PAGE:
We have quite a number; we have a lot of collaboration both within and outside the country and with universities, with companies in Nigeria and outside Nigeria. So our focus is to be able to be a first port of call for industry problems related to the maritime and Oil and Gas industries. That is our drive, if any organisation has a problem in its operation, they should be able to come to the university and we will be able to offer solution that is our drive.

Sir you are the vice chancellor of the federal university of Petroleum Resources, FUPRE, let us begin from a recent unsavoury situation where some lecturers of your university protested the non inclusion of teaching staffs wage in the national budget, how did that come about, and what is the present condition now, has that issue being resolved?

Thank you very much, that issue has not been resolved, it arouse from the establishment bill that the university was signed into an act and in that act there is a plus there that says that the workers will enjoy the condition of services in the oil industry, it was arising from there that the matter came about, so, the process of implementing that has not being done so I think the workers are waiting for government to implement it that is where it arouse from.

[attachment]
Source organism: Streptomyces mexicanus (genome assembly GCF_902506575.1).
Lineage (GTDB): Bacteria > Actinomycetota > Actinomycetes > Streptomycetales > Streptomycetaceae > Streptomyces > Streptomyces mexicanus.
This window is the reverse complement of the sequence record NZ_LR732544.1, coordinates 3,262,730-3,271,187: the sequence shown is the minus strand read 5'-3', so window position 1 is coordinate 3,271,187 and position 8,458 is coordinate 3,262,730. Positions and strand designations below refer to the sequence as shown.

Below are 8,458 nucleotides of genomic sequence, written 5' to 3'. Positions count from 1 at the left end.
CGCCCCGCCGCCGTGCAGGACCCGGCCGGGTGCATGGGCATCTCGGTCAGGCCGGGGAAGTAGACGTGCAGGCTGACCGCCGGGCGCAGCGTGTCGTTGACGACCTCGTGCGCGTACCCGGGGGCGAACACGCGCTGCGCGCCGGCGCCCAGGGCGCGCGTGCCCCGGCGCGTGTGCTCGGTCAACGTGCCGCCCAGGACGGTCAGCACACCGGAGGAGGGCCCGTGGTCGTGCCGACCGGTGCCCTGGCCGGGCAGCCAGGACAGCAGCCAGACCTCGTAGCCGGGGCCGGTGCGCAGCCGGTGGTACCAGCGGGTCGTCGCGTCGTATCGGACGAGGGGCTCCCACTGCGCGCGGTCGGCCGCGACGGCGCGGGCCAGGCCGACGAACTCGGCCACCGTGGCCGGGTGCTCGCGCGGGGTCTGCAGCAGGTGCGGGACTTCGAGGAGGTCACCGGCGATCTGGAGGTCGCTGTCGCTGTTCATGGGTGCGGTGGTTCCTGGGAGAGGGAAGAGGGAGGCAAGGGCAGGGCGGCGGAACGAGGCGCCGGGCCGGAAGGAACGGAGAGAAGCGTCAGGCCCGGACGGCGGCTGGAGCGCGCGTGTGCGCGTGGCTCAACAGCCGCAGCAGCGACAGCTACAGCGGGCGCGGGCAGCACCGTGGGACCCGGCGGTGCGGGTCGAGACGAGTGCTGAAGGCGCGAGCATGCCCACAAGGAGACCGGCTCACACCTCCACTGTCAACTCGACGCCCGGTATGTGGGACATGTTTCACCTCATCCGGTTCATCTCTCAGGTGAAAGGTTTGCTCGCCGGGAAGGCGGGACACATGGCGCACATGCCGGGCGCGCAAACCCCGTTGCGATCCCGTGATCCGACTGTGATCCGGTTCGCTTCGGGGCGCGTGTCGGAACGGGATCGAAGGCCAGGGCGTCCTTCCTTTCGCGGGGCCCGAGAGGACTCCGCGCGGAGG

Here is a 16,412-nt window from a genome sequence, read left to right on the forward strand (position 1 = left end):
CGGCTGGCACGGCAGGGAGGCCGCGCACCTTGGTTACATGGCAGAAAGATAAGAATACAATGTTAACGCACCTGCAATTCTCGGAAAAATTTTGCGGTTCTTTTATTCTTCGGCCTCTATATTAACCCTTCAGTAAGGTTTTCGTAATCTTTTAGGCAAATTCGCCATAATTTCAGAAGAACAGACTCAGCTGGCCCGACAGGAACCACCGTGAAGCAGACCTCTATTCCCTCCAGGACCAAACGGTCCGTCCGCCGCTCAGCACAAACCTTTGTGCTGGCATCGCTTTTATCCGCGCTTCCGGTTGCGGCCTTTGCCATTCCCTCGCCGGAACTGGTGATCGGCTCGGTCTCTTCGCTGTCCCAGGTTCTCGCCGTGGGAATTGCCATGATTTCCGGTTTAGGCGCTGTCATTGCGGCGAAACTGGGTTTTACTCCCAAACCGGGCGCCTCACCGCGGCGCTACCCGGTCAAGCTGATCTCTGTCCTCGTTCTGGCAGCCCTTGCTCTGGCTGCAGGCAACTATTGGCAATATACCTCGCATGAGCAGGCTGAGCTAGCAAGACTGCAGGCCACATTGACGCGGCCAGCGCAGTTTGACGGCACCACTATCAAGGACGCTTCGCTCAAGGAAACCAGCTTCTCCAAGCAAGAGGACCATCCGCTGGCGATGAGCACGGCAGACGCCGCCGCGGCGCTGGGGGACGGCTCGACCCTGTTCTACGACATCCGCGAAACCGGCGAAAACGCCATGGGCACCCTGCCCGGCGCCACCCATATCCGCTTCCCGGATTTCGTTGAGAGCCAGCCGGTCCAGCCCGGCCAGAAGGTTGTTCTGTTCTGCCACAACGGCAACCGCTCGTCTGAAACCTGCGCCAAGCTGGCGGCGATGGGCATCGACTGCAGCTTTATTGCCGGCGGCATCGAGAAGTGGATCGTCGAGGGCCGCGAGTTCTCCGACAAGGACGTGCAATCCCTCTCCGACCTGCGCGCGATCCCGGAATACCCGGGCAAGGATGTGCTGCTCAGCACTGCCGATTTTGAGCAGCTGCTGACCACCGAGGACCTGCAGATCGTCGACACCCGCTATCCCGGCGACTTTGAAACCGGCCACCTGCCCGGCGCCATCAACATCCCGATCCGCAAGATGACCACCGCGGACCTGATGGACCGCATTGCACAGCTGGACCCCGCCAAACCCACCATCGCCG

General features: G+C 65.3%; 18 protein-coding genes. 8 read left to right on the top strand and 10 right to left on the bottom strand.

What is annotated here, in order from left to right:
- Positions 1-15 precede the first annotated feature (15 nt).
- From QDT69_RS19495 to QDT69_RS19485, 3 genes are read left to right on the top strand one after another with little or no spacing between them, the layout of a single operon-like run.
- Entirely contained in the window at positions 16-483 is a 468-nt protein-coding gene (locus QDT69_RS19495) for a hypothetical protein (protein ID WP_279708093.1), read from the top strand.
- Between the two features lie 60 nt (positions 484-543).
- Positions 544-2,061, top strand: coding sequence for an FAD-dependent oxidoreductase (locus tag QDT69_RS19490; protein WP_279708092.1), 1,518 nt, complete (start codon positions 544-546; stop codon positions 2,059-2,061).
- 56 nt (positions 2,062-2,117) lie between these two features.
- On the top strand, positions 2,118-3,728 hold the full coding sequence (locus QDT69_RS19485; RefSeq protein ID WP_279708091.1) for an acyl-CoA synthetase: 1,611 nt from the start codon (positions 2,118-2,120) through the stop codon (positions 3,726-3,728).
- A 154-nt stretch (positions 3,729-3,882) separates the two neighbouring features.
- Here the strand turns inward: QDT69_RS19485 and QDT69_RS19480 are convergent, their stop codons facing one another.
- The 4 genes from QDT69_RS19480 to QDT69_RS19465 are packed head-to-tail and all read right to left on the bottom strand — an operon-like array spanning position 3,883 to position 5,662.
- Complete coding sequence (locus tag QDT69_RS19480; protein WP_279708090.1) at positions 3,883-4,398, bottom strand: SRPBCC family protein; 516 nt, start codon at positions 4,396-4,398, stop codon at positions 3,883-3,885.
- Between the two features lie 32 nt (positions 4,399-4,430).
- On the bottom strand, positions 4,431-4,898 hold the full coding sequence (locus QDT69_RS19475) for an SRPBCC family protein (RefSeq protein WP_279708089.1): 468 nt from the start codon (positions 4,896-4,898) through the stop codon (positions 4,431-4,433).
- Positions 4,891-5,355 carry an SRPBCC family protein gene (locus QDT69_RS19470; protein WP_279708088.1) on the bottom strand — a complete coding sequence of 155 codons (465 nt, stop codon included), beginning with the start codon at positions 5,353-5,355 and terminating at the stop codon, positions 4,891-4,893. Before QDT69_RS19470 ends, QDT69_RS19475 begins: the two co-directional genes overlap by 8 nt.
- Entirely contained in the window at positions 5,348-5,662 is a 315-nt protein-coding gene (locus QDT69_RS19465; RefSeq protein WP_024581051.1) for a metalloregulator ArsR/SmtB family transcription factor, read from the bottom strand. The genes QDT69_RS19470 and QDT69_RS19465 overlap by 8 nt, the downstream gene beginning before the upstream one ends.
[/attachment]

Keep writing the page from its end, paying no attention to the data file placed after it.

I am aware that they threatened that if the Federal Government did not act during a certain time frame, they would have no choice than to seek legal redress. Is that option still open to them? 

Well I really don’t know but l can refer you to the staff union that can give you that information as far as am aware is that that law in the act has not yet been implemented.

FUPRE has been around for quite a while, however sadly people didn’t identify with it as a frontline national institution, what will you say as the vice chancellor of the university, has the impact of the institution, what is the growth targets for the nation because Petroleum Trust Development Fund, PTDF is there, they have their mandate and then we have a university?

Yes. I think the problem with not knowing or being recognised by the public has two angles. People easily identify with PTI which is the Petroleum Training Institute that has been there over 30 years and incidentally both institutions are in the same locality so I think that is the problem and then also as a young university you will need some time to create an image. So I think it has come of age and that is why it is been recognised now.